Lamont Dozier, the legendary songwriter, and producer from Motown has passed away.
Dozier was best known for his help with big artists such as The Isley Brothers, The Supremes, The Four Tops, and more. His death was announced by his son, Lamont Dozier Jr., via Instagram. He wrote, “Rest in Heavenly Peace, Dad!”
Dozier was born on June 16, 1941, in Detroit and would go on to pursue a singing career where he performed with different local doo-wop groups.
In 1962, he signed with Berry Gordy’s Motown records as an artist, songwriter, and producer where he started working closely with The Holland Brothers; Brian, and Eddie. They formed the group H-D-H and put out some songs during their time together. However, they wouldn’t reach success until 1963, when they scored their first Top 10 hits for “Heat Wave” and “Quicksand” by Martha and the Vandellas.
Dozier and Brian Holland were the producers and arrangers on the songs, while Eddie Holland wrote the lyrics and put together the vocal productions.
The three of them would go on to write and produce three of the Supremes’ songs; “Baby Love”, “Come See About Me,” and “Where Did Our Love Go.”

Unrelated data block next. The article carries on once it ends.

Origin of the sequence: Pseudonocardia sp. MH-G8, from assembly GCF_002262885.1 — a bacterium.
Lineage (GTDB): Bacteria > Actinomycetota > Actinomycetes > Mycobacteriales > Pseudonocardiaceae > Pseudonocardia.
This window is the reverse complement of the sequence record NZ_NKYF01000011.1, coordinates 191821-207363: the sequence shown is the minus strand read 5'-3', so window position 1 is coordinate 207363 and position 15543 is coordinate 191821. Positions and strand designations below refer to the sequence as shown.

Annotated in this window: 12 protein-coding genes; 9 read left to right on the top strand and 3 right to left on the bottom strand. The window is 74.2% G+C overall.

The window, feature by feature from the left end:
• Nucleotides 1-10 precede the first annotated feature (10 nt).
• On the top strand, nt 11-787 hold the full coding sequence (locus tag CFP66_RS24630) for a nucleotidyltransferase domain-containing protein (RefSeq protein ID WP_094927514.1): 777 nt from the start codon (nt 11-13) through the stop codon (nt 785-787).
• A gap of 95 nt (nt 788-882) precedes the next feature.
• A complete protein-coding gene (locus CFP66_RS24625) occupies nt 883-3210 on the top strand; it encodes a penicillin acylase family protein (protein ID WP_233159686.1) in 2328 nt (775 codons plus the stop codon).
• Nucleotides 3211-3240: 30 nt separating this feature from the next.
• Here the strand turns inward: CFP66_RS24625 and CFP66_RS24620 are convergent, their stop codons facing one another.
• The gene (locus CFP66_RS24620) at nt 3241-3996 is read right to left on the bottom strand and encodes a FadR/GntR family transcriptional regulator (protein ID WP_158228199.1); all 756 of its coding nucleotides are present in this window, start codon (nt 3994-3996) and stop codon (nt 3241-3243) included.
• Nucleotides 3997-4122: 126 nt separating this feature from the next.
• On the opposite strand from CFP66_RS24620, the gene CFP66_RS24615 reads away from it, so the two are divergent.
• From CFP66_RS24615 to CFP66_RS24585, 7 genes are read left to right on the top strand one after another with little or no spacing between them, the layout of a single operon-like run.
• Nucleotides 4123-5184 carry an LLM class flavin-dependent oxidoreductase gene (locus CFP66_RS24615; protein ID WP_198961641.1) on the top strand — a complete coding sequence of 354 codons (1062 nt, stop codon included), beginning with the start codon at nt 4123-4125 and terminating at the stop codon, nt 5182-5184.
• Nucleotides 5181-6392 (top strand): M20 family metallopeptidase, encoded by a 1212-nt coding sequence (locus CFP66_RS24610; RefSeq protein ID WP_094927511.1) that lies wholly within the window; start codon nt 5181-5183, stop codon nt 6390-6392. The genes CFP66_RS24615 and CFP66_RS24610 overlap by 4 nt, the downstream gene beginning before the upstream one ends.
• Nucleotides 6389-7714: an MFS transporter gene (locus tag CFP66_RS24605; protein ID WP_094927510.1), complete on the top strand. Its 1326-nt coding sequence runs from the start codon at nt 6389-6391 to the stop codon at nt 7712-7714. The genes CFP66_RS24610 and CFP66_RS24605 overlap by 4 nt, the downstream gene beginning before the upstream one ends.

In a 2003 interview with Rolling Stone, Dozier reflected on his time working with H-D-H and said, “Brian and I used to have lunch at that little walk-up, and once that wheel started rolling with ‘Where Did Our Love Go’, I said, ‘Man, we’ve stumbled up into something- are you feeling this?’ He said, ‘Yeah, I’m feeling it too.’ I said, ‘I don’t know what this is, but I don’t think this thing is going to stop.’ It was like being at the carnival and hitting that bell, Bam! Number one! Bam! Number one! Bam! Number One! When we weren’t doing that with the Supremes, we were over here with the Four Tops. Bam! It was surreal.”
Throughout his career, Dozier has worked with artists including Marvin Gaye, Chairmen of the Board, Freda Payne, and Phil Collins. In 1988, H-D-H was inducted into the Songwriters Hall of Fame, and in 1990 inducted into the Rock and Roll Hall of Fame.
In 2019, Dozier was working on publishing his memoir titled, How Sweet It Is, where he will be reflecting on his career and work over the years.
“Everything I write, I give credit to God, the master muse,” he said in an interview. “I thank him for letting me put my name on his music. That’s how I started regarding it. I don’t read music, and I can’t write it either. I did it all by ear and feeling when I sat down at the piano… But I still hear that stuff over and over. It still hasn’t let up. They still play that music, man. It’s amazing. I thought some of it wouldn’t last a day. But it’s been here for 60 years, and that’s a great feeling- all over the world.”